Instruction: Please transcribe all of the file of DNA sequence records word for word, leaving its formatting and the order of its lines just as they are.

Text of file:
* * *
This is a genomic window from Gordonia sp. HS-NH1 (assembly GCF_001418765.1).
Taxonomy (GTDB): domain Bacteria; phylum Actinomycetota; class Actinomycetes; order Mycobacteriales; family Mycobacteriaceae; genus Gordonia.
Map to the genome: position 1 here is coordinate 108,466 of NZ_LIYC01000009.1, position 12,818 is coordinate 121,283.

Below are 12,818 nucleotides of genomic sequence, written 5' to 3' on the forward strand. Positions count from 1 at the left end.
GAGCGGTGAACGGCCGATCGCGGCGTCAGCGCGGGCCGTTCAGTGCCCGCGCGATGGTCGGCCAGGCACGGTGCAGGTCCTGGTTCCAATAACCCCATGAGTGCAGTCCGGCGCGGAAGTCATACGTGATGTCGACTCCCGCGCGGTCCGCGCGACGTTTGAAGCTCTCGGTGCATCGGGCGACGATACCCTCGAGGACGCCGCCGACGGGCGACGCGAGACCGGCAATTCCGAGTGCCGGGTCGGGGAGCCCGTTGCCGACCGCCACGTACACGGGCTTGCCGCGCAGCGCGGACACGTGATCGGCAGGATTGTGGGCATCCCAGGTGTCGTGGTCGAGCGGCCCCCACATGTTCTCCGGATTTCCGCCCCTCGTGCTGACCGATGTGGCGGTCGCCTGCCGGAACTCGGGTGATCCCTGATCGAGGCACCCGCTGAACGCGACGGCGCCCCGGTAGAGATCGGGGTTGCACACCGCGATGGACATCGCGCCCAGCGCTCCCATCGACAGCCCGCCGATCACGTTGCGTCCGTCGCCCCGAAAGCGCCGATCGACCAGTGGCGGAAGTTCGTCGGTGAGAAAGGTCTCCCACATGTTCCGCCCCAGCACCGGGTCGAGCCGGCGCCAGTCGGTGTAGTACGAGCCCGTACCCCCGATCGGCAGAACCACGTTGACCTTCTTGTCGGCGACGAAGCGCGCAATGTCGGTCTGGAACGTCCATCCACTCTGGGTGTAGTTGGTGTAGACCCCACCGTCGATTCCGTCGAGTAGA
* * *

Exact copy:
This is a genomic window from Gordonia sp. HS-NH1 (assembly GCF_001418765.1).
Taxonomy (GTDB): domain Bacteria; phylum Actinomycetota; class Actinomycetes; order Mycobacteriales; family Mycobacteriaceae; genus Gordonia.
Map to the genome: position 1 here is coordinate 108,466 of NZ_LIYC01000009.1, position 12,818 is coordinate 121,283.

Below are 12,818 nucleotides of genomic sequence, written 5' to 3' on the forward strand. Positions count from 1 at the left end.
GAGCGGTGAACGGCCGATCGCGGCGTCAGCGCGGGCCGTTCAGTGCCCGCGCGATGGTCGGCCAGGCACGGTGCAGGTCCTGGTTCCAATAACCCCATGAGTGCAGTCCGGCGCGGAAGTCATACGTGATGTCGACTCCCGCGCGGTCCGCGCGACGTTTGAAGCTCTCGGTGCATCGGGCGACGATACCCTCGAGGACGCCGCCGACGGGCGACGCGAGACCGGCAATTCCGAGTGCCGGGTCGGGGAGCCCGTTGCCGACCGCCACGTACACGGGCTTGCCGCGCAGCGCGGACACGTGATCGGCAGGATTGTGGGCATCCCAGGTGTCGTGGTCGAGCGGCCCCCACATGTTCTCCGGATTTCCGCCCCTCGTGCTGACCGATGTGGCGGTCGCCTGCCGGAACTCGGGTGATCCCTGATCGAGGCACCCGCTGAACGCGACGGCGCCCCGGTAGAGATCGGGGTTGCACACCGCGATGGACATCGCGCCCAGCGCTCCCATCGACAGCCCGCCGATCACGTTGCGTCCGTCGCCCCGAAAGCGCCGATCGACCAGTGGCGGAAGTTCGTCGGTGAGAAAGGTCTCCCACATGTTCCGCCCCAGCACCGGGTCGAGCCGGCGCCAGTCGGTGTAGTACGAGCCCGTACCCCCGATCGGCAGAACCACGTTGACCTTCTTGTCGGCGACGAAGCGCGCAATGTCGGTCTGGAACGTCCATCCACTCTGGGTGTAGTTGGTGTAGACCCCACCGTCGATTCCGTCGAGTAGA